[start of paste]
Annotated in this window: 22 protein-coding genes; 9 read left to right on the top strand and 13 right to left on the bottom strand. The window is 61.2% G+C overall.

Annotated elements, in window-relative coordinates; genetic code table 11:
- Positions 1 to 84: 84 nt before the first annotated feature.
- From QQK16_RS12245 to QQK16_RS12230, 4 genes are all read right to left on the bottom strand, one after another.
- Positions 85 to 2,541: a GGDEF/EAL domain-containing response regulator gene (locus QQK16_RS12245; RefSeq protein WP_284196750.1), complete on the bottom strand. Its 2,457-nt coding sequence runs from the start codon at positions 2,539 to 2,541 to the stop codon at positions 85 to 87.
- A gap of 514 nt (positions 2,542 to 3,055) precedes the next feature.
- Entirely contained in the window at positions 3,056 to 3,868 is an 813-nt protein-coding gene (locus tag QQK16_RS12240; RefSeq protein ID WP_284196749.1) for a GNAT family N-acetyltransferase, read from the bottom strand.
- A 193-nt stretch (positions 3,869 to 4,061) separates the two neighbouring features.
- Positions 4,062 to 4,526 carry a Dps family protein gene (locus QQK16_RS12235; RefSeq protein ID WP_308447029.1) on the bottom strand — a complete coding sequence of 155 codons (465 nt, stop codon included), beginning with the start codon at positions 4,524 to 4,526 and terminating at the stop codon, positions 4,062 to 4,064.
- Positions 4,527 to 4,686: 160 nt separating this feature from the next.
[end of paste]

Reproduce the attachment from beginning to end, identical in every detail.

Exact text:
Annotated in this window: 22 protein-coding genes; 9 read left to right on the top strand and 13 right to left on the bottom strand. The window is 61.2% G+C overall.

Annotated elements, in window-relative coordinates; genetic code table 11:
- Positions 1 to 84: 84 nt before the first annotated feature.
- From QQK16_RS12245 to QQK16_RS12230, 4 genes are all read right to left on the bottom strand, one after another.
- Positions 85 to 2,541: a GGDEF/EAL domain-containing response regulator gene (locus QQK16_RS12245; RefSeq protein WP_284196750.1), complete on the bottom strand. Its 2,457-nt coding sequence runs from the start codon at positions 2,539 to 2,541 to the stop codon at positions 85 to 87.
- A gap of 514 nt (positions 2,542 to 3,055) precedes the next feature.
- Entirely contained in the window at positions 3,056 to 3,868 is an 813-nt protein-coding gene (locus tag QQK16_RS12240; RefSeq protein ID WP_284196749.1) for a GNAT family N-acetyltransferase, read from the bottom strand.
- A 193-nt stretch (positions 3,869 to 4,061) separates the two neighbouring features.
- Positions 4,062 to 4,526 carry a Dps family protein gene (locus QQK16_RS12235; RefSeq protein ID WP_308447029.1) on the bottom strand — a complete coding sequence of 155 codons (465 nt, stop codon included), beginning with the start codon at positions 4,524 to 4,526 and terminating at the stop codon, positions 4,062 to 4,064.
- Positions 4,527 to 4,686: 160 nt separating this feature from the next.